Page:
Monday, July 28, 2014

Big Little Lies

Big Little Lies by Liane Moriarty
Amy Einhorn Books/Putnam: 7/29/2014
eBook, 480 pages

A murder… . . . a tragic accident… . . . or just parents behaving badly?
What’s indisputable is that someone is dead.
But who did what?
Big Little Lies follows three women, each at a crossroads:
Madeline is a force to be reckoned with. She’s funny and biting, passionate, she remembers everything and forgives no one. Her ex-husband and his yogi new wife have moved into her beloved beachside community, and their daughter is in the same kindergarten class as Madeline’s youngest (how is this possible?). And to top it all off, Madeline’s teenage daughter seems to be choosing Madeline’s ex-husband over her. (How. Is. This. Possible?).
Celeste is the kind of beautiful woman who makes the world stop and stare. While she may seem a bit flustered at times, who wouldn’t be, with those rambunctious twin boys? Now that the boys are starting school, Celeste and her husband look set to become the king and queen of the school parent body. But royalty often comes at a price, and Celeste is grappling with how much more she is willing to pay.
New to town, single mom Jane is so young that another mother mistakes her for the nanny. Jane is sad beyond her years and harbors secret doubts about her son. But why? While Madeline and Celeste soon take Jane under their wing, none of them realizes how the arrival of Jane and her inscrutable little boy will affect them all.
Big Little Lies is a brilliant take on ex-husbands and second wives, mothers and daughters, schoolyard scandal, and the dangerous little lies we tell ourselves just to survive.
My Thoughts:

Big Little Lies by Liane Moriarty is a brilliant, very highly recommended novel that closely follows the lives of three woman who have kindergarteners in Pirriwee Public School. This is both a murder mystery and a comedy.

Opening with the observations of Mrs. Ponder, an older woman who lives by the school, we learn about the drunken chaos on the night of the school's annual Trivia Night fundraiser where parents are dressed in either Audrey Hepburn or Elvis costumes and someone turns up dead. The novel then jumps back to the six months preceding that fateful night. Interspersed in the narrative are snippets from interviews of various parents about all the events/gossip leading up to the death.  Who was the victim and could it have been a murder?

The main narrative follows three different women as everyone meets at Kindergarten orientation.

Madeline has just turned forty. Her youngest Chloe is the kindergartener. She is struggling with her ex and his wife also having a kindergartener at the same school. And why on earth would her oldest daughter want to go live with her father when he abandoned them right after she was born? Madeline is charming, vibrant, outspoken, and willing to take on the Blond Bobs who run the school.

Celeste is the mother of twins, Max and Josh, who are starting kindergarten. Celeste is a beautiful woman married to an incredibly wealthy man but she's been hiding some dark secrets about her marriage for years.

Jane is a young, single mother whose son Ziggy is starting Kindergarten. Madeline befriends Jane on orientation day, the same day Jane's son Ziggy is accused of choking another child and, later, bullying. The mother and her sycophant friend immediately make take an adversarial stand against Ziggy, trying to rally the school against the five year old boy. Madeline takes exception to their misguided, but strident, accusations.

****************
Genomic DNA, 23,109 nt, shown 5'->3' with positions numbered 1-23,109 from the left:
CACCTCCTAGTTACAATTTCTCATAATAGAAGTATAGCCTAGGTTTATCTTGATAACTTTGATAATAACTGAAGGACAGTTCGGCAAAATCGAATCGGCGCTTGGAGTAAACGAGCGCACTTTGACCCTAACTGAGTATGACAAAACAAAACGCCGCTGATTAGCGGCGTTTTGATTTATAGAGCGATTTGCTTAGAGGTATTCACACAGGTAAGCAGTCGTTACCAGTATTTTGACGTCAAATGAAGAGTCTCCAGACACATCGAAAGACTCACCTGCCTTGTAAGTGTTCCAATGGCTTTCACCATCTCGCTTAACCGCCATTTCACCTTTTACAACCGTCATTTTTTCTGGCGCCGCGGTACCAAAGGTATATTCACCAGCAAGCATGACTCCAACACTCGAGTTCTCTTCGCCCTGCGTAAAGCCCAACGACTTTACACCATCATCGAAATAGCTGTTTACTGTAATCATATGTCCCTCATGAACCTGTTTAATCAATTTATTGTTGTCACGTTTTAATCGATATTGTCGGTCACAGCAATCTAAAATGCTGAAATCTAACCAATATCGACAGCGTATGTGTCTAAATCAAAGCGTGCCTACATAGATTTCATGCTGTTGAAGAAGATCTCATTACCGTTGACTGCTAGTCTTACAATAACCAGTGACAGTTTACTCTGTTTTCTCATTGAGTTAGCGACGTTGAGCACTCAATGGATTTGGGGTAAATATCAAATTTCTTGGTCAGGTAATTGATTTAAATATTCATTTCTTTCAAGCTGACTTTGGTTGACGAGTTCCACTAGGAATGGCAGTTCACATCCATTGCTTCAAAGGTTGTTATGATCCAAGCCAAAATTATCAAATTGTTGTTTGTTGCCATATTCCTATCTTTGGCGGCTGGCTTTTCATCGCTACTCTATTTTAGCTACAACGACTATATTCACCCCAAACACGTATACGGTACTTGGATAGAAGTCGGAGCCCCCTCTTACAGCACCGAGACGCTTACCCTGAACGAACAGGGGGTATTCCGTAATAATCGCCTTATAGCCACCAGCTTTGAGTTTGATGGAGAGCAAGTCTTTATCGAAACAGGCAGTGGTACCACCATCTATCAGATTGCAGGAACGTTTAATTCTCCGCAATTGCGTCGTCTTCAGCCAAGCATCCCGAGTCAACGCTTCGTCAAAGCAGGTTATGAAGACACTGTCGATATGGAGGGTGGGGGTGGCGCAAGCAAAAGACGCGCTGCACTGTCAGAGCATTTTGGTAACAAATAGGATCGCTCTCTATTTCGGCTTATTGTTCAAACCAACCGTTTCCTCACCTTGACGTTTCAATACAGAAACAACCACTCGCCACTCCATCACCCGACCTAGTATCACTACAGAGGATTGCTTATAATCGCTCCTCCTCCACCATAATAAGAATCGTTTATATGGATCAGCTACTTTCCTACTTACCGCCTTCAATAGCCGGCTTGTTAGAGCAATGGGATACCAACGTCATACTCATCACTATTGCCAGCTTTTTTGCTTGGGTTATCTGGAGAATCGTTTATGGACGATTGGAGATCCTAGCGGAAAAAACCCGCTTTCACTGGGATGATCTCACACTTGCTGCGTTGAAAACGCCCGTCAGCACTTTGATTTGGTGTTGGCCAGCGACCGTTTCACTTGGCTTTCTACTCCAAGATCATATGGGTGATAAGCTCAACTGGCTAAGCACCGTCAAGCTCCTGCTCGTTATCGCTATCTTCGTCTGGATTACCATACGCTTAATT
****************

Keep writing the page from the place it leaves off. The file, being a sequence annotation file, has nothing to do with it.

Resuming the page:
The comments from various parents are interspersed throughout the story are like a Greek Chorus of defenders and accusers. Some of their perceptions and alliances are clearly drawn, but there is more than one controversy going on in the school. The comments cover such a wide range of opinions and judgments that it is a challenge to discern exactly who is commenting on what event that went on that night. Clearly, by some of the comments lines have been drawn and some parents are hard pressed to do more than pass along gossip and half-truths.

As I said, this is a brilliant novel. While covering some difficult social issues, Moriarty has managed to make Big Little Lies an entertaining, clever, humorous, dramatic novel that ultimately encompasses some acute discernment into human nature. Along the way, even when the subject matter may be hard. Big Little Lies is very engaging and will keep your attention to the very satisfying conclusion. The three main characters are all likeable and you want to help them overcome their issues. You will care about these women.

This is another very highly recommended book to read this summer.  Might I also mention if you have ever had a child in a school with very involved parents, or if you've ever been part of an organization with widely different participants, or if you have ever witnessed mommy wars and helicopter parents, or if you are even remotely involved with schools, you will find parts of this book wickedly funny, but extremely accurate.

I know Big Little Lies will be on my best books of the year list. It is that good. (While previously mentioned Cop Town was another top read of the summer, it is much darker and grittier than Big Little Lies.) Liane Moriarty has just made a new fan.

Disclosure: My Kindle edition was courtesy of Amy Einhorn Books for review purposes.

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